Wangtse Chirphel with accountability

One of the most important developments in the 12th plan is the large scale decentralization of budget and authority to the local governments in 205 Gewogs and 20 Dzongkhags across the country.

The concept of Wangtse Chirphel or decentralization is an important one in the evolution of Bhutanese democracy.

There can be no arguments that decentralization is an important and necessary reform based on the simple premise that the local people know what is best for them and so they should decide with the appropriate authority and budget given to them.

So far so good, but the problem starts creeping in when a lot of the powers, authority and budget is focused more on the Gewog office or the office of the Gup, Mangmi and Tshogpas and less on the people.

An emerging problem with decentralization is that while the Gups, Mangmis and Tshogpas have been given good perks and more importantly enormous powers and functions, there has been no similar moves to enable the villagers to check and balance them or hold them to account.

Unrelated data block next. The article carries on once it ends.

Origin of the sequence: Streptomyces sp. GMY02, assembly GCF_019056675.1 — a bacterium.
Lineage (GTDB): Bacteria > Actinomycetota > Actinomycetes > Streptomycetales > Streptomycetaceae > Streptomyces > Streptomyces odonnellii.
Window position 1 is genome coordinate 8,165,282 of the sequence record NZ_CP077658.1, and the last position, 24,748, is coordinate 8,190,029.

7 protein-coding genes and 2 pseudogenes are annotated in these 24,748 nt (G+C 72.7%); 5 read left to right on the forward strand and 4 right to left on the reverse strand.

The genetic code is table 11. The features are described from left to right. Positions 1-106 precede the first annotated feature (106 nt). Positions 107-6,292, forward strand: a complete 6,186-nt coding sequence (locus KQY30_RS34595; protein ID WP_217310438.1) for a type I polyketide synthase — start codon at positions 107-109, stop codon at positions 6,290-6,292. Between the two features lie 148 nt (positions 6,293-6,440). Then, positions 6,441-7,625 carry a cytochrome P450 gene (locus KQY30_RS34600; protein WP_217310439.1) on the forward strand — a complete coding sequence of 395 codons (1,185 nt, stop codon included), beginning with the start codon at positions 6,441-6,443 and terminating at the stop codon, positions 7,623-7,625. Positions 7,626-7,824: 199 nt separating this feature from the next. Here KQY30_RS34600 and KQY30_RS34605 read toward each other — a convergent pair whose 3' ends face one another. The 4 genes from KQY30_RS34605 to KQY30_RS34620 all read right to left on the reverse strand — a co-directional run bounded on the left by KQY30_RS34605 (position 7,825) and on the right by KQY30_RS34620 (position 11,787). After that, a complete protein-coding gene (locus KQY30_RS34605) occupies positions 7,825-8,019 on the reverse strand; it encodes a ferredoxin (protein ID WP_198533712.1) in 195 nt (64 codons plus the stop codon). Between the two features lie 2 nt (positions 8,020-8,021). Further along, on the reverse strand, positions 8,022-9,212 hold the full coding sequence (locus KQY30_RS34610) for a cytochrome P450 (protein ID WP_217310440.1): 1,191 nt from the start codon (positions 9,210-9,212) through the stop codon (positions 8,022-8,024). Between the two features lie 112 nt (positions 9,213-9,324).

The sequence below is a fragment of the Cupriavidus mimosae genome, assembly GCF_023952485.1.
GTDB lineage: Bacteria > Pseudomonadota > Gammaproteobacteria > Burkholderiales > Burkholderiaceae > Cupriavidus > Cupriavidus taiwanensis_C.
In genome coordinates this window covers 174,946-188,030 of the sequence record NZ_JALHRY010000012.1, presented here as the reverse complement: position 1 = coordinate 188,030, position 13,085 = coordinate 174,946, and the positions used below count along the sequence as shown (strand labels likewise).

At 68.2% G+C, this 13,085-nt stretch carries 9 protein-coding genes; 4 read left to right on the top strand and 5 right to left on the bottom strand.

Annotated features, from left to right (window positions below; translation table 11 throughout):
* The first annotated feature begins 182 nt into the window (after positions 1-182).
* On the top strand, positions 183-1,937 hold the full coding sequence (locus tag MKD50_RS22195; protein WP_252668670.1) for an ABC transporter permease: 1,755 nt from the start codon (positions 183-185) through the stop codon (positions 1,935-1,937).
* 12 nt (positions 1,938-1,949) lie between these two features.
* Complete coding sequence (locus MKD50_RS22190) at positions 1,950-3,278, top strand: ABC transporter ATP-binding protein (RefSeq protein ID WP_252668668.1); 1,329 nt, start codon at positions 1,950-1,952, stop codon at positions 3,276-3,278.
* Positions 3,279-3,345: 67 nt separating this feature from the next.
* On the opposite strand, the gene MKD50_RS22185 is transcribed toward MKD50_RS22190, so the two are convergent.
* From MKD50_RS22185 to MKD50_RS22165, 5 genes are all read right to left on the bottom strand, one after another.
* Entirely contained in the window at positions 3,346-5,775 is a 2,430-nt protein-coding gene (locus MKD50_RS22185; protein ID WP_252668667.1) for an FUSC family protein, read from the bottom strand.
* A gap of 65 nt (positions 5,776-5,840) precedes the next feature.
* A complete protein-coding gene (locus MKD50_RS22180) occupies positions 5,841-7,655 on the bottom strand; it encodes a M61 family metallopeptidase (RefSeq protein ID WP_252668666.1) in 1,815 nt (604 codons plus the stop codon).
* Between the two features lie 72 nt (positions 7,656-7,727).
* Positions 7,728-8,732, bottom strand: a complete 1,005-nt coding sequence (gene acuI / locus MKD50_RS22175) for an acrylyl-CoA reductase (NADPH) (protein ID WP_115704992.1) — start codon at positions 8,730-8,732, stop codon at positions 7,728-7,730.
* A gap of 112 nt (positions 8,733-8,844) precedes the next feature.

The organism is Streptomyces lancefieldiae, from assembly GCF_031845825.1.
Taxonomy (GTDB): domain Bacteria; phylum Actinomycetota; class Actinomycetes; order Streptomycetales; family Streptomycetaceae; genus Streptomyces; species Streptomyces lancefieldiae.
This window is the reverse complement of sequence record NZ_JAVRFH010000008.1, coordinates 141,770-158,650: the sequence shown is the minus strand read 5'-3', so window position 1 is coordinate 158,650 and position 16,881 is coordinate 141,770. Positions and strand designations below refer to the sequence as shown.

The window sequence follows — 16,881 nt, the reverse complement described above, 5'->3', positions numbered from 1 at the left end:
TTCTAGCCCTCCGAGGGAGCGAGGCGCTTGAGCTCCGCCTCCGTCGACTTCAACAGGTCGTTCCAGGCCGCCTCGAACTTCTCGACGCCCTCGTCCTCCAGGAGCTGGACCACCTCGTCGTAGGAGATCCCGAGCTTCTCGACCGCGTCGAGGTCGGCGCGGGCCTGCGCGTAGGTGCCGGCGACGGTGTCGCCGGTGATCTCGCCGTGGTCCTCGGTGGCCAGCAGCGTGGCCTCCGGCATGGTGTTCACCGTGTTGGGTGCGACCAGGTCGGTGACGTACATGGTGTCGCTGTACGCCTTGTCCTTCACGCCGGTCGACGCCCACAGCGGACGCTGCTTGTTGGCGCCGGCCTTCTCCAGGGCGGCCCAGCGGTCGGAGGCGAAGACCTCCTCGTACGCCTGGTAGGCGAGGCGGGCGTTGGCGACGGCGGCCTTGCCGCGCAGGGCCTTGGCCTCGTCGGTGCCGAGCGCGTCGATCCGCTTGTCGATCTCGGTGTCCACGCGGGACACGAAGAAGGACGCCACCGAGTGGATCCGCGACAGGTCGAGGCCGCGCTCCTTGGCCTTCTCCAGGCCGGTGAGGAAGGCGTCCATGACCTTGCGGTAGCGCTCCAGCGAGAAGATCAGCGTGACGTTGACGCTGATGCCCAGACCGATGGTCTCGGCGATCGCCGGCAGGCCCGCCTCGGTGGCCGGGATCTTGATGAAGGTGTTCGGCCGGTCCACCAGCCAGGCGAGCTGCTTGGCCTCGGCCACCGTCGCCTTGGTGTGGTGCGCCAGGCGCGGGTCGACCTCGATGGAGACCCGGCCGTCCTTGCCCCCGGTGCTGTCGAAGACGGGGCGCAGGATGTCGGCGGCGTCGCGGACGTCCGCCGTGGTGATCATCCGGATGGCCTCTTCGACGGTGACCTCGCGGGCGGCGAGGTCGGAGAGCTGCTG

Some may say there is an election every five years, but a lot can happen in five years and bad local governments or leaders have vast powers to wreck havoc on the lives of people.

The problem here is that the central government while handing over vast powers and budgets to local governments appear to not have read the long list of RAA and ACC reports showing a high level of corruption and abuse of powers in local governments.

Now this same institution has been given more budget and muscle without putting in place adequate avenues for people to check them.

While the ACC in its advertisements asks local people to stay involved in local budgets and programs the hard reality is that there is no law and mechanism by which the budget or decisions making process is open to public scrutiny and checks.

In many past cases local leaders, often without community consent, allowed harmful practices like illegal mining to happen. The same culture still carries on as power is concentrated in the Gewog office and leaders.

What does not help is that central agencies treat the word of these local leaders as Gospel without bothering to verify with the people and then take major decisions.

In many villages a Gup or even Tshogpa can wield more power than a minister or even a judge in many matters.

Decentralization is fine but the objective should be the people and not just a powerful few.

Accountability breeds response-ability.     
Stephen R. Covey

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